Riot. Strike. Riot.: A New Era of Uprisings by Joshua Clover - Verso Books

"Riot. Strike. Riot.: A New Era of Uprisings" by Joshua Clover is available now at Verso Books: 

Video by Brandon Jourdan, Global Uprisings: http://www.globaluprisings.org/ 

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About "Riot. Strike. Riot.: The New Era of Uprisings": 

Baltimore. Ferguson. Tottenham. Clichy-sous-Bois. Oakland. Ours has become an “age of riots” as the struggle of people versus state and capital has taken to the streets. Award-winning poet and scholar Joshua Clover offers a new understanding of this present moment and its history. Rioting was the central form of protest in the seventeenth and eighteenth centuries, and was supplanted by the strike in the early nineteenth century. It returned to prominence in the 1970s, profoundly changed along with the coordinates of race and class.

From early wage demands to recent social justice campaigns pursued through occupations and blockades, Clover connects these protests to the upheavals of a sclerotic economy in a state of moral collapse. Historical events such as the global economic crisis of 1973 and the decline of organized labor, viewed from the perspective of vast social transformations, are the proper context for understanding these eruptions of discontent. As social unrest against an unsustainable order continues to grow, this valuable history will help guide future antagonists in their struggles toward a revolutionary horizon.


Riots are coming, they are already here, more are on the way, no one doubts it. They deserve an adequate theory.

A theory of riot is a theory of crisis. This is true at a vernacular and local level, in moments of shattered glass and fire, wherein riot is taken to be the irruption of a desperate situation, immiseration at its limit, the crisis of a given community or city, of a few hours or days.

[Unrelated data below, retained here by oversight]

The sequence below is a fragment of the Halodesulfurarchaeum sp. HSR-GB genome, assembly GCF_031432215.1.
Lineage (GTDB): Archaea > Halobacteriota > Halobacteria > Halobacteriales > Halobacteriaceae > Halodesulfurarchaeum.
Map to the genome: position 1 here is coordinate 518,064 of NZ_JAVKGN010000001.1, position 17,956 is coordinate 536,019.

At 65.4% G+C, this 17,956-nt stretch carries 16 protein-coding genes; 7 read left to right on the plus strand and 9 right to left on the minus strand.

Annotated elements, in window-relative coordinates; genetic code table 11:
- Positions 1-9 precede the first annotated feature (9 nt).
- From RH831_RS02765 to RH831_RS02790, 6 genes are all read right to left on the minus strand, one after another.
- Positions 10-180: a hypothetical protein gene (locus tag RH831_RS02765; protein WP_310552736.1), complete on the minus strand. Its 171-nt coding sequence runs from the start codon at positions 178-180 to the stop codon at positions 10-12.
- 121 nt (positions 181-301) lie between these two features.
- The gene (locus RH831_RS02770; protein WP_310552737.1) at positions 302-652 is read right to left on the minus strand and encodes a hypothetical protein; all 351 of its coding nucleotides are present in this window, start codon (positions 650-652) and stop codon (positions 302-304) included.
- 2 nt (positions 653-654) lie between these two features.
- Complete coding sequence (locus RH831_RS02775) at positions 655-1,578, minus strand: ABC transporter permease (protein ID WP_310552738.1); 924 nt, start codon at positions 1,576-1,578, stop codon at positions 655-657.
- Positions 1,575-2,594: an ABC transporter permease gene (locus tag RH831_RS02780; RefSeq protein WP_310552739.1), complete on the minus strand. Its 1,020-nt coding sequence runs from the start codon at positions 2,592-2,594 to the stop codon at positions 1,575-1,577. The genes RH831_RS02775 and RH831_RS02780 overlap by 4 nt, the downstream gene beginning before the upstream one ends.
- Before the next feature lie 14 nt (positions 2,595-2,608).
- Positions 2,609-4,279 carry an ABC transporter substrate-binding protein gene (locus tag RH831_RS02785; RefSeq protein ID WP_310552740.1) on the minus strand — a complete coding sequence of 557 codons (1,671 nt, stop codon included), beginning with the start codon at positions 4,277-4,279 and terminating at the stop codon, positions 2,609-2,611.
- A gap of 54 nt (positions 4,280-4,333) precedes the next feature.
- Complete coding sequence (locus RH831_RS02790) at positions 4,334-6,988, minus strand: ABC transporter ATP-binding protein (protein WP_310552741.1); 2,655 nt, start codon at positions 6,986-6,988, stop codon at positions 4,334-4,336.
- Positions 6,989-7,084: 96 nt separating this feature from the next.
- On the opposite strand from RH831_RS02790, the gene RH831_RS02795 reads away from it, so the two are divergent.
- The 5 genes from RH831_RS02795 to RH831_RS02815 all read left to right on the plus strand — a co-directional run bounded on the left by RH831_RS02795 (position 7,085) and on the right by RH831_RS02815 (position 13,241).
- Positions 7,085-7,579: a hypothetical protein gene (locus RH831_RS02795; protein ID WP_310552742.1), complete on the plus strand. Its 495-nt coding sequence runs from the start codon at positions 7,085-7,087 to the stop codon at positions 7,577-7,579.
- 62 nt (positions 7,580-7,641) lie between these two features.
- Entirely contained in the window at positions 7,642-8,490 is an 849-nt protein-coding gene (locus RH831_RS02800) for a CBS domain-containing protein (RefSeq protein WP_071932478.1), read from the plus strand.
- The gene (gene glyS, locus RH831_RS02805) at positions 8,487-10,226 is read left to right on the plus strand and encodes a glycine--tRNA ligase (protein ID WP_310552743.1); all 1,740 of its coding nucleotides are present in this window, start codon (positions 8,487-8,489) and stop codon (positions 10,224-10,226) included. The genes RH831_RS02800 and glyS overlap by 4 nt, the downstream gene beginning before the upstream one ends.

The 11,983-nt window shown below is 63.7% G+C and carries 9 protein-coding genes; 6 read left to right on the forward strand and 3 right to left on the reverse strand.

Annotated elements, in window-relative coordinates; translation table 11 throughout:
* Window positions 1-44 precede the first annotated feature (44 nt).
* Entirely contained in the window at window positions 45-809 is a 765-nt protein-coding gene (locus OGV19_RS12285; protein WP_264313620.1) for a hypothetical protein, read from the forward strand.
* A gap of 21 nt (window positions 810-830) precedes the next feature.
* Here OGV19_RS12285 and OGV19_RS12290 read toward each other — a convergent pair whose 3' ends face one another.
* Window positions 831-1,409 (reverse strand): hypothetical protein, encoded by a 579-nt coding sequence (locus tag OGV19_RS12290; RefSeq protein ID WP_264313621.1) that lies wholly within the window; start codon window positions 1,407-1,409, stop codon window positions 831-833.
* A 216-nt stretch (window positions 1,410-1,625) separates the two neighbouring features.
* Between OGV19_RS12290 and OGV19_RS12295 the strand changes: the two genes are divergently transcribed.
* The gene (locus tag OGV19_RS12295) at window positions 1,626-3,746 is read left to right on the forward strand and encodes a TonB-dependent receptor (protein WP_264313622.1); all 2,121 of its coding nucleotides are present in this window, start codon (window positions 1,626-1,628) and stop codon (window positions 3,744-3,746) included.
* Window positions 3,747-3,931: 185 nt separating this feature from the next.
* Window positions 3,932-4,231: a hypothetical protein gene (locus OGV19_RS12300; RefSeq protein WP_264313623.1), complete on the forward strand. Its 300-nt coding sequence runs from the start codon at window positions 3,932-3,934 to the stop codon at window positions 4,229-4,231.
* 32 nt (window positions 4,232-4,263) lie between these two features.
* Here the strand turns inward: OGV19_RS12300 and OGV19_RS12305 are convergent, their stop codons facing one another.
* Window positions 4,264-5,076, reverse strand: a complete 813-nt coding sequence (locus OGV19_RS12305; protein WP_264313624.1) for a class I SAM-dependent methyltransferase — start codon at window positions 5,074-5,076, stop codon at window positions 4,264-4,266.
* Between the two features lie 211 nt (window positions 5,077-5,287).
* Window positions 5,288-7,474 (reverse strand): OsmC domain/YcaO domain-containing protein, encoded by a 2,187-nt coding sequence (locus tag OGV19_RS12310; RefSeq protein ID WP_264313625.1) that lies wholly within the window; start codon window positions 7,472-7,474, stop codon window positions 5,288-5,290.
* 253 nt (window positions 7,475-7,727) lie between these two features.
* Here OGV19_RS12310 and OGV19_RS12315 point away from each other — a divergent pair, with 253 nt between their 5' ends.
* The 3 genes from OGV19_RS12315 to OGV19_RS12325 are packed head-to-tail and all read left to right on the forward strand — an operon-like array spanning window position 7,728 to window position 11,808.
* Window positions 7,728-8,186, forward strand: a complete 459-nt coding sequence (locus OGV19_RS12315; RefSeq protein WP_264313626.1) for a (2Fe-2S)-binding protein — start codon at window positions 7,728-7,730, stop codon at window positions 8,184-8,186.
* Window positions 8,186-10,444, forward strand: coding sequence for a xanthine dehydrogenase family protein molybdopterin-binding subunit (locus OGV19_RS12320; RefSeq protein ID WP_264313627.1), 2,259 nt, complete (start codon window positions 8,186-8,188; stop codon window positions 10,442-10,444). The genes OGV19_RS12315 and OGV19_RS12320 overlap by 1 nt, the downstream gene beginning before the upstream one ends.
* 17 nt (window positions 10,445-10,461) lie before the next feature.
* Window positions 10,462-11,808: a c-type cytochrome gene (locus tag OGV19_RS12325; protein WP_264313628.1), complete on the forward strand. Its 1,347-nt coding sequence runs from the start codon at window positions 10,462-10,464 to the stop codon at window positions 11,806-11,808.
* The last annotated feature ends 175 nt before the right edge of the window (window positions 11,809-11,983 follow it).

Regardless of perspective, riots have achieved an intransigent social centrality. Labor struggles have in the main been diminished to ragged defensive actions, while the riot features increasingly as the central figure of political antagonism, a specter leaping from insurrectionary debates to anxious governmental studies to glossy magazine covers. The names have become ordinal points of our time. The new era of riots has roots in Watts, Newark, Detroit; it passes through Tiananmen Square in 1989 and Los Angeles in 1992, arriving in the global present of São Paulo, Gezi Park, San Lázaro. The protorevolutionary riot of Tahrir Square, the nearly permanent riot of Exarcheia, the reactionary turn of Euromaidan. In the twilit core: Clichy-sous-Bois, Tottenham, Oakland, Ferguson, Baltimore. Too many to count.

The riot, the blockade, the barricade, the occupation. The commune. These are what we will see in the next five, fifteen, forty years. 


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